It's here. The 2nd anniversary of my being diagnosed with ovarian cancer. Cannot believe it. Seems like yesterday. Seems like a life time ago. I believe I am still in disbelief of what my life has been like for the past two years - it is nothing that I would have imagined for myself. Ever. It NEVER happens to you, right? Right? My friend S says Cancer Vacuums. She's right.
I have been dealing with such dark days the past couple of months and I really wanted to "celebrate" my way this year. Alone. Ate junk food, watched hours and hours of HGTV and The Food Network (I don't get those channels) and cooked out. All by myself with my weiner dog Henry as my companion. P loaned me her home while she was on vacation. I am so thankful.
Last year S and I celebrated by doing random acts of kindness on the 1st anniversary. It was so much fun!!!! I made up little cards that said "You have just received a random act of kindness. Please pay it forward when you are able. Thank you for celebrating my one year of survival from ovarian cancer." We went thru drive throughs and paid for the cars behind us and the cashier would give them the note, we went to the zoo and paid for a family of 5's entrance fee, we went to a restaurant and paid for someone's meal, we went to the local photo developing place and pulled a name out of the box waiting to be paid and paid it for them, we stopped by a bus stop and gave $20 to some young boys who looked like they were hungry, we gave money to two families on the pediatric cancer floor who needed assistance, left a $20 tip for the waitress, paid for a family to go to the swim park, and paid for somebody's gas (it's was $3.50 something a gallon last year, remember?). It was the BEST DAY and most fun I've had in many, many years.
Lest, you think I have money. Please. I barely make $25,000 a year, am single, had just gone through a year of hell on earth, etc. But you see, I have the most amazing support system that you could ask for - and the previous March my friends had got together and had a benefit for me and raised almost $9,000. I used some of that money to celebrate random acts of kindness - because there was no better way for me to give back - and it felt as if every single person who had bought a raffle ticket, or came by to have lunch, or bought a dollar ticket to win a prize was with us that day and paying it forward again.
When my beloved cousin Heidi was diagnosed with Multiple Myeloma she eventually lost her job because she was hospital bound for 13 straight weeks the first go around - which meant COBRA insurance until they could get her on disability. I had friends, who had NEVER before met Heidi pay for that insurance for the 5 months it took for her to get disability. And they said pay it forward when you can. These are the same people who paid for my cell phone bill so that I would not go over on minutes and could talk any time of the day without fear of how much it cost, because I was home for 6 months and I needed a connection to the world.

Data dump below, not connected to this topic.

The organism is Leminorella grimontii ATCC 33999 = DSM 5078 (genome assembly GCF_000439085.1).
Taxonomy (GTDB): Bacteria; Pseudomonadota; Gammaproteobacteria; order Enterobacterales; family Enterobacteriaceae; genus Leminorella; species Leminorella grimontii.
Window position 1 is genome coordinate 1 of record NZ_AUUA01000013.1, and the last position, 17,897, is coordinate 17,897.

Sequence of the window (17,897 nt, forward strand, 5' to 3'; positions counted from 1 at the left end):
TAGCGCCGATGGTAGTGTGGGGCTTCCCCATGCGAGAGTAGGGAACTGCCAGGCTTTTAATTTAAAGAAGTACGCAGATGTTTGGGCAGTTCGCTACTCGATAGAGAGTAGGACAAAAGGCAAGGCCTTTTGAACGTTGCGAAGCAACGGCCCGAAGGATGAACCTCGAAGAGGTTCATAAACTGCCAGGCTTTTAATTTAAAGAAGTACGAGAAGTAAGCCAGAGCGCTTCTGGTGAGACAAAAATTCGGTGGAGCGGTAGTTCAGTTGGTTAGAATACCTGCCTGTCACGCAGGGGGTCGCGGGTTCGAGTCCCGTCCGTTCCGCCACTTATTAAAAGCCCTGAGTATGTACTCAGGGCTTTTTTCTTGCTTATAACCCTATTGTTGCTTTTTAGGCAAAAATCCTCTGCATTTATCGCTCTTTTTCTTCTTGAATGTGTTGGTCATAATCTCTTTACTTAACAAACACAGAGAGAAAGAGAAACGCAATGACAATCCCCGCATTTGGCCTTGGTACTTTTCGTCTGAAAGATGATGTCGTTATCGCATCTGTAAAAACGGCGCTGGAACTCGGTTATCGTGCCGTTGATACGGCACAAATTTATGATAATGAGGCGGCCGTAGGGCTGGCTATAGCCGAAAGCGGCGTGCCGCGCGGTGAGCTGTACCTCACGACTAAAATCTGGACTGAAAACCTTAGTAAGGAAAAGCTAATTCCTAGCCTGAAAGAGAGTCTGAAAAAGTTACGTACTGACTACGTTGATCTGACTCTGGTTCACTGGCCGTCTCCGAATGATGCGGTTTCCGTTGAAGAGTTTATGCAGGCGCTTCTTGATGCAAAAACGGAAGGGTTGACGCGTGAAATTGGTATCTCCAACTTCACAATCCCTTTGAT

I've always been a volunteer. I love helping others. I love to "fix" the problems. I love to research ailments. I love to organize get togethers so that our friends stay in touch in this oft-fast paced world. But it is hard to receive. To reach out. To ask for help. To let others know that you are scared. Afraid. Hurting. Yet, still they came. Food brought over. Checked on daily. Rides to the doctors. Days off from work to accompany me to chemo. There to pack my wound sites when I had infections. Listening. Assisting. Even when I didn't know what I needed. Even my beautiful boy - 20 at the time - staying near, checking on me, sleeping on the couch while I dozed in the chair, taking me to the ER in the middle of the night - loving me like a son loves his mom and realizes I might be gone sooner then later. We are so close. Always have been.
I am grateful. I am grateful. I am grateful.
And I am terrified.
Every single day.
That "IT" will come back and this time it'll be too much.
But today I am still here. I celebrated the way I wished too. I am loved. I am lucky to be alive.